Job Doc

Can I fix the ghosts of my professional past? Elaine Varelas suggests building an account of who you are now

While many people know how to enter the professional work force right away, it can take others more time to figure themselves and the rules of work out. If you’ve built up your professional history starting out with some irresponsible mistakes, then rebuilding may take some extra time. Elaine Varelas suggests doing so by working hard and proving that you have grown and developed valuable new skills that you can articulate and demonstrate.

Ask the Job Doc.

Q: When I was younger, I wasn’t the best worker. Now that I’m an established professional, I’m trying to move up in the world. How to I fix the ghosts of my past to prove I am a worthy candidate?

A: Moving forward is the way to go, and the first place to check for ghosts of your past should be on social media. Review every outlet you have used as well as any that others may have used to make comments about you.  Be thorough. Delete all comments you made or pictures of you that are less than professional.  After you have deleted all you can, move on to creating your new and improved professional public image. The updated version of your public profile should contain positive examples of who you currently are, showing your experience and third-party testimonials. Asking your new managers and colleagues who have very positive experiences with you to write recommendations for your LinkedIn profile will become significant as you build your positive persona. You want people who research more about you to find great current comments, which will minimize older, negative comments you may not be able to eliminate.


To clean up your work history, go back to the beginning. If your first one or two job experiences were less than stellar, consider removing them from your resume and LinkedIn profile, as long as you don’t lose too much valuable on-the-job experience.

If that can’t happen, then consider speaking with that former manager who thought you weren’t the best worker to let them know a little bit more about how you’ve grown. Have you developed a skillset, and do you recognize the error of your childish ways? See if they might be willing to give a more positive reference should they be called, and if they can say they understand that some of your less-than-stellar work behaviors can be attributed to youth.

When going to a former manager, however – be mindful that if they say no, they’re not willing to talk, then you need to let it go. If your overtures are rejected, accept that that bridge is burned and learn that you won’t do that again moving forward. And if they are willing to speak with you, don’t waste their time with something disingenuous. You should only be willing to start these conversations if you are also willing to be professional and honest.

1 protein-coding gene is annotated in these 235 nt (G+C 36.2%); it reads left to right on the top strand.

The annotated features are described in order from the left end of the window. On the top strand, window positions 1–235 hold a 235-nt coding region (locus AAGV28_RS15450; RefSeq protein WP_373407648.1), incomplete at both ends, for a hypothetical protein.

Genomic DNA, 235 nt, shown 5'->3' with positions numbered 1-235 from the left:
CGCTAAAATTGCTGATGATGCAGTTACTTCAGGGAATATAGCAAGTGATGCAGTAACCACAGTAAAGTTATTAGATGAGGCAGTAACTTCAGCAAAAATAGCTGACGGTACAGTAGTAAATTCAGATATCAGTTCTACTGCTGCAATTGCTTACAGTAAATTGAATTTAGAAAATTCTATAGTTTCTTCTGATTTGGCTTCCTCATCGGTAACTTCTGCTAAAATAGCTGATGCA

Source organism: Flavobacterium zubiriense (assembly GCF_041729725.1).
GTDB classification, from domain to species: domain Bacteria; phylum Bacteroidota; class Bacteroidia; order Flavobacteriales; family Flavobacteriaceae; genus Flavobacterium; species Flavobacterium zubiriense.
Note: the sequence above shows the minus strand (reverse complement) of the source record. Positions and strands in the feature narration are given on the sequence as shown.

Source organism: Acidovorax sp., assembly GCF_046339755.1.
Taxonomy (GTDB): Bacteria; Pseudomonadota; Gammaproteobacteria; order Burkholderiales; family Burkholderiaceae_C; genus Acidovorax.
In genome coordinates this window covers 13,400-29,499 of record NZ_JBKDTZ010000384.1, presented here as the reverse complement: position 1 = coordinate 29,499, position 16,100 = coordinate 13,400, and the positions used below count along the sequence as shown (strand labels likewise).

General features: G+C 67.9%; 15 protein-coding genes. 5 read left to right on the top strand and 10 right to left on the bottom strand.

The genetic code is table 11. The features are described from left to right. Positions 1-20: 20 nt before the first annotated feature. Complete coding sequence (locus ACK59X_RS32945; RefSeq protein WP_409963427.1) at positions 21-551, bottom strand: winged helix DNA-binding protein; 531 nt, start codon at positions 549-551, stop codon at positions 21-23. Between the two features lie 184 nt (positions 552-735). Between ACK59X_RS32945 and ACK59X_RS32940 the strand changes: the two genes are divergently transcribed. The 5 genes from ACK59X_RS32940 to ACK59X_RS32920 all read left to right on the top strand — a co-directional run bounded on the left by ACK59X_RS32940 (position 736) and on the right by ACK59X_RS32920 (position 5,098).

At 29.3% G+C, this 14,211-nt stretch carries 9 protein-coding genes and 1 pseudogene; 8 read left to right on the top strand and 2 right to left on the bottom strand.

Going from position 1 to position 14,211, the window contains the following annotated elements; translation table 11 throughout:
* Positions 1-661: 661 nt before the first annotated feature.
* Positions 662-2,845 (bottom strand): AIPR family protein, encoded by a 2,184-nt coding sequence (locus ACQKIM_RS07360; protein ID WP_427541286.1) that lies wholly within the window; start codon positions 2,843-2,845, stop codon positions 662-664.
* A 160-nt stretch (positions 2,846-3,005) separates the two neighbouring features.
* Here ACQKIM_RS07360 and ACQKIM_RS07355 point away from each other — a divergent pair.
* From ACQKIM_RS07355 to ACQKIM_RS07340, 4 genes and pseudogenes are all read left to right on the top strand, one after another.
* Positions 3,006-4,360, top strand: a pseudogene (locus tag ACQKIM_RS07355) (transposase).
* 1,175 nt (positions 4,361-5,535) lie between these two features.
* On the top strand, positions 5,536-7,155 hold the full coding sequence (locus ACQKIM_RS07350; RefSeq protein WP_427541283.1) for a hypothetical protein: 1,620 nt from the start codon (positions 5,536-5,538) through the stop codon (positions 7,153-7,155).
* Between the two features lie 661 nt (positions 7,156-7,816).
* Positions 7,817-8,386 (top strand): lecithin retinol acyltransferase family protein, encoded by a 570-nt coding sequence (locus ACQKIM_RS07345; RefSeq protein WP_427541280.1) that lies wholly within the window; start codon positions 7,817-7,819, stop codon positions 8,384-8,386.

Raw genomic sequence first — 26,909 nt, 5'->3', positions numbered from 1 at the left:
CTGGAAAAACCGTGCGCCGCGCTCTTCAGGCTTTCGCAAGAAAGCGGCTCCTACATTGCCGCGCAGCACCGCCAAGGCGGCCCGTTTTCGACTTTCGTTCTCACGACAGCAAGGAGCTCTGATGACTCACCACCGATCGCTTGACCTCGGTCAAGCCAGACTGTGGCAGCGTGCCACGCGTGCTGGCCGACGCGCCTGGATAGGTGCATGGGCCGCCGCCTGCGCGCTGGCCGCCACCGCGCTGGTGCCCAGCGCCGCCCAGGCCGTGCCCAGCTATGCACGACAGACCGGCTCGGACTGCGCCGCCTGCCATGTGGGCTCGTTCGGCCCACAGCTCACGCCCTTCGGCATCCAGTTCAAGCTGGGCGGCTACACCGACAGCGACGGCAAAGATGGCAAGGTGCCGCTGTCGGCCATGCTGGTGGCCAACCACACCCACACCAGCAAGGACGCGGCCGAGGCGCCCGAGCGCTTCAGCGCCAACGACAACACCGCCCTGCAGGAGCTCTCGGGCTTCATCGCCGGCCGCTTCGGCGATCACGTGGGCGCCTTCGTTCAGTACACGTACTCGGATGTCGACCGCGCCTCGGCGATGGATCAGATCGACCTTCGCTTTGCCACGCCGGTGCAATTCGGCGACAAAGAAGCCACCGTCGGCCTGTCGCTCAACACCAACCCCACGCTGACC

If these mistakes of your past are at your current organization and you are trying to move forward, recognize that these “ghosts” were mistakes, and that every day, your job is to continue to prove your value as an employee. Find what it is your manager is looking for from you in terms of dedication and be that employee. Whether you are in a job or are a job seeker, consider your reputation very much like a bank account. If your account is depleted, you need to make some deposits that show you are a worthy candidate. That can happen. You can develop an excellent statement that says, “It took me a while to grow up, but I have, and I have become very committed to my professional experience.” Fill your account with specific examples. Perhaps you have volunteered and are building a record of accomplishment, and in your three months of volunteering, you’ve never been late. Did you attend every day you promised to be there? Can a manager or colleague that you volunteered with speak positively about you? You can also develop these accounts and skills with part-time work. It can happen through a new full-time job, and you want to make sure that any recognition that you can get – whether it’s for attendance, coming to work early every day, or volunteering to help others – that all of those things are what your brand becomes, as opposed to the brand that’s haunting you where you weren’t the best worker. All of this is true at any level of the organization, and if you are senior with a reputation for being difficult, this applies to you.


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